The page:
Lessons learned from the February drowning on the Buller

The NZRCA believes the following lessons can be learnt from the drowning of Tim Jamieson on the Buller last February:
- Strainers are a major danger for kayakers
- A change in river flow (even a reduction) can increase the objective danger.
- If you do not have recent knowledge of a rapid then scout it with caution and ask for direction.
- All members of a group should communicate known hazards (including the own limitations in knowledge and skill) to each other and should be comfortable with advising each other of dangers.
- If you cannot see what is below an obstacle it is dangerous to paddle over it "blind".
- Ensure that you can exit your kayak as easily as possible (even if held against an obstacle).
- Ensure your Buoyancy Aid fits so that it will not come off unless you want it to.
- Consider carrying some means of calling for outside assistance if necessary (cell phone or locator beacon).
- Caution and knowledge (backed up by River Safety and Rescue Skills) are vital to ensuring a safe trip.

ali's picture

Pull your head out
I am a good frend of the instructor, know the 2 others that were on the section running courses and lived with Tim a year or so ago!
I am privy to ALL of the information that is out there. You have no idea how this has efected the people involved. your comments are i'll informed and do nothing to help people learn from this.
please aply more thought before engaging keyboard.
if you havre ANY problems with this, mail me.

river.action.nz's picture

From an instuctors point of veiw!!! It is all good to ask what was done prior to any accident on the water regardless on what it is. But we HAVE to accept that even the most astute instuctor cannot be be held liable for an injury or death by pure accident or uncontrollable act of a client. I have never experienced the above and hope that I never do, but I have had times when students have been informed of a danger and told how to avoid being in a dangerous position on the river and then decided that they knew better and "could handle it" All we can do is disclose ALL risk, control groups at the best of our ability and be prepared. In my experience 99% of NZ instructors are all of the above and we must remember that there will be unfortunate, unavoidable accidents that we can only learn from. Its the outdoors and the danger aspect makes it attractive. Without it would we get excited to be there??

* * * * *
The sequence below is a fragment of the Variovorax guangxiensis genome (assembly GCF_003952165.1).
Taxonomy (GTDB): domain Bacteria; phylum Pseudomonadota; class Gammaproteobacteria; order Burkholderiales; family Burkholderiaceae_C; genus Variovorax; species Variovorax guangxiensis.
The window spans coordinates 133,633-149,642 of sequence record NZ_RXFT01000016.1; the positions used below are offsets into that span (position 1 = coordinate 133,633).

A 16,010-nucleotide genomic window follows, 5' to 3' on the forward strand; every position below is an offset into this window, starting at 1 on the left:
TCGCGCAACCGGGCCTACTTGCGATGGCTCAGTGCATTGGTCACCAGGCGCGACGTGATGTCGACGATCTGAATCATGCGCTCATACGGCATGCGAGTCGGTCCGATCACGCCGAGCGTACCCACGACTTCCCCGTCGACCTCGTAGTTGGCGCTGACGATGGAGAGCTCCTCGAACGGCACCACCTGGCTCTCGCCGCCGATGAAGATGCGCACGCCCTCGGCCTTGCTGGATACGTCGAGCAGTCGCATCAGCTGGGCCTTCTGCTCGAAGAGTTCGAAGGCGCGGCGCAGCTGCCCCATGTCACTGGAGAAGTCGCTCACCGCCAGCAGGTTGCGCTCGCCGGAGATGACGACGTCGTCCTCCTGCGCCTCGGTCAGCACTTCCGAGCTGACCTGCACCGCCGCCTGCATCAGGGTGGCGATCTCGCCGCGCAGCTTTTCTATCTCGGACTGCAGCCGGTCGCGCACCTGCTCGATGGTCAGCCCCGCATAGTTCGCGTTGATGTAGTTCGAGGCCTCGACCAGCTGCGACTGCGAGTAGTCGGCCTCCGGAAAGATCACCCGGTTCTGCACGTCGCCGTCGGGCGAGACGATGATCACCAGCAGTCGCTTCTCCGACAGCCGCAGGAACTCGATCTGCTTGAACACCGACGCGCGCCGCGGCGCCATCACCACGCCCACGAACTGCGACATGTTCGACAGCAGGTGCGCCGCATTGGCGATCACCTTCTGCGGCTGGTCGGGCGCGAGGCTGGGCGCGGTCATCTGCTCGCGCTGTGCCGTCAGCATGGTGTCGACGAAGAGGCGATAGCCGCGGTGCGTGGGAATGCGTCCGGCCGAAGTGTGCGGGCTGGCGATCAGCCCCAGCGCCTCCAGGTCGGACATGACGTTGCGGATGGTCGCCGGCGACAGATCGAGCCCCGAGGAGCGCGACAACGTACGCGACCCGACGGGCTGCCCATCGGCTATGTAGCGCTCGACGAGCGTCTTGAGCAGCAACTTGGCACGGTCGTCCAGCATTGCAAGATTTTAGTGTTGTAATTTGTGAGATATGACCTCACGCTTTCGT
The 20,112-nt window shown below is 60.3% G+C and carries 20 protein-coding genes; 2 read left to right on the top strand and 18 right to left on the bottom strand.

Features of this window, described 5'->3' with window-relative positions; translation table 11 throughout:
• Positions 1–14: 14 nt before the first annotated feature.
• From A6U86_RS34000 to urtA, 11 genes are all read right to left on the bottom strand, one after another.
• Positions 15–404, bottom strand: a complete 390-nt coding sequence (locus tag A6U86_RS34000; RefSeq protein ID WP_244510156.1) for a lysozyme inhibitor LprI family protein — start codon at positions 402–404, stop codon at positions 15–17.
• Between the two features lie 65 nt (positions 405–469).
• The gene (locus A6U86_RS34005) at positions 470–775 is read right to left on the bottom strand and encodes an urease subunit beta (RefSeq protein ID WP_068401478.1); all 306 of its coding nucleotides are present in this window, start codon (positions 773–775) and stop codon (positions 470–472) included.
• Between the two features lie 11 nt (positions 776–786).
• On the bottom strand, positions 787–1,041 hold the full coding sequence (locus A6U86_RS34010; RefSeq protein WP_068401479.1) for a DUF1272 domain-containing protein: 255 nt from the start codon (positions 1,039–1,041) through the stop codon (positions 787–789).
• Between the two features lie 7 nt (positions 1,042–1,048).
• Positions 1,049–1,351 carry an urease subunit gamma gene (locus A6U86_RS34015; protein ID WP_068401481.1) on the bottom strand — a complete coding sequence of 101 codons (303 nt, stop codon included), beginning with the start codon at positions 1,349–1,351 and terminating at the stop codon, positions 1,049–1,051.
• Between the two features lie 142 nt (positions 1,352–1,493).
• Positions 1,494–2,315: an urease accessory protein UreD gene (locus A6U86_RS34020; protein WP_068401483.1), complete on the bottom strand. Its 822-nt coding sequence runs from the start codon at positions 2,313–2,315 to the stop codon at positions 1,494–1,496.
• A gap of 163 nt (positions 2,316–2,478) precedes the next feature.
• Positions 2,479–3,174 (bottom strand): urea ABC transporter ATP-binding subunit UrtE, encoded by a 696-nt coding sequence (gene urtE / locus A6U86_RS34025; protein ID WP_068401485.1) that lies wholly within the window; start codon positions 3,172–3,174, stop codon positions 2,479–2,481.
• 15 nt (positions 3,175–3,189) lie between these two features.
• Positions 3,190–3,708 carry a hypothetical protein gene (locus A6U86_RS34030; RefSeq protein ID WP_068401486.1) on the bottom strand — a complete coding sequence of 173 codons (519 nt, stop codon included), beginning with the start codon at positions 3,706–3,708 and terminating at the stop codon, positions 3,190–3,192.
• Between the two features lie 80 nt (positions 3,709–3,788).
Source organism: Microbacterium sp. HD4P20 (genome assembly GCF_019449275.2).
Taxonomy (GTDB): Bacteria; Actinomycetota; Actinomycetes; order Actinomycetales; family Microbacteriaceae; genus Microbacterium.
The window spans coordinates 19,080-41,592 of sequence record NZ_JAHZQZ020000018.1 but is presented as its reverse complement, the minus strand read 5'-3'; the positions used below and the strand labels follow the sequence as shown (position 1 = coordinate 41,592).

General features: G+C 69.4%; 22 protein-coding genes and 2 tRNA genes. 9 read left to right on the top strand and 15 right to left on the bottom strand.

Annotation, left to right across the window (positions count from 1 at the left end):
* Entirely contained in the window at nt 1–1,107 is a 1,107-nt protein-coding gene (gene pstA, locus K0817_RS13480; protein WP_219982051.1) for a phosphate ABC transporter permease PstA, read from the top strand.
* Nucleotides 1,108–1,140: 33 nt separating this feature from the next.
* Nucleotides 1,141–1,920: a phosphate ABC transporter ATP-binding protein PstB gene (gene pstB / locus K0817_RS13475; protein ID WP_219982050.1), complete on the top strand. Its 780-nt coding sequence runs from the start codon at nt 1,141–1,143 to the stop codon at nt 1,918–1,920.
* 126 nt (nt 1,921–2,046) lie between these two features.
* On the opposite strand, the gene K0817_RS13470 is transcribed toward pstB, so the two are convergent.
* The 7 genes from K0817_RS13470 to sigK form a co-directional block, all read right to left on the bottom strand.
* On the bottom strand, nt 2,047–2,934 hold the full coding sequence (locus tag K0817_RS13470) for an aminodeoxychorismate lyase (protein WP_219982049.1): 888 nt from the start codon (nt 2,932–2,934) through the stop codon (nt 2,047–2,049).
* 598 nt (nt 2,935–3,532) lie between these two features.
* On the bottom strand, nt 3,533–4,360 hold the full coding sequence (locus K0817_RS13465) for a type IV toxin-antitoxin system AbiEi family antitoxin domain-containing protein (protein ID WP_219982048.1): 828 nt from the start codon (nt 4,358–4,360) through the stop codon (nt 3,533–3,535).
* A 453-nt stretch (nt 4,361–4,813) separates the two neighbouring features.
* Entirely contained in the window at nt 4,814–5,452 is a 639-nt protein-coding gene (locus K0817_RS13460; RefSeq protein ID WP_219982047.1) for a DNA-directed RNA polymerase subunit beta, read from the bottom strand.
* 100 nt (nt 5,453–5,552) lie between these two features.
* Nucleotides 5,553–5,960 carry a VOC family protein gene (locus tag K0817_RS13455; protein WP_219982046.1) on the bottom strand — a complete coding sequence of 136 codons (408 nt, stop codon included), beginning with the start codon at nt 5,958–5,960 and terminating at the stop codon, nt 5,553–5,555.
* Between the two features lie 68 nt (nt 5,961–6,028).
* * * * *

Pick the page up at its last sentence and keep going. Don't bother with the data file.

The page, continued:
ian2's picture

Hi Fergus.

I'm a bit blunter than Mike, so, bollocks. Sure this stuff should be known to all at the level of paddling on the trip concerned and I believe it was so I cannot see negligence on the instructor's part. I can only agree with Mike that it was largely one of those things.

mike27's picture

Hi Fergus

The NZRCA statement is not an "Assessment" - it is just meant as a reminder to us all.

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The following is my personal response - not an NZRCA official one.

I understand that the group had been doing river rescue stuff only days before, I believe the person was probably well aware of the dangers of kayaking.

I believe this was really more of an "accident", that could have happened to any of us. I understand the instructor didn't specifically warn Tim of the log in this rapid, but how many of us have paddled rivers and not discussed every objective danger in the river.

I believe this instructor has been "crucified" by the politically correct idea, that somebody should be responsible for all deaths.

I think there is a huge difference between participants in a courses where people want to learn to become kayak instructors (and are capable of taking a little responsibility) and a "rafting" accident where "punters" off the street need to be protected from "Cowboys".

We need to be able to take some responsibility for our own actions, or somebody will stop us doing the things we enjoy (that may be a bit dangerous).

Paddle safely out there.

Mike

{disclaimer} I'm a friend of the instructor involved {/disclaimer}

fergus0's picture

Not a single point on this assessment is original. This is the sort of information that should be taught on the first day of a kayak school before the students have gone anywhere near moving water. Therefore, if the deceased was not privy to this information it basically proves gross negligence on the instructing party.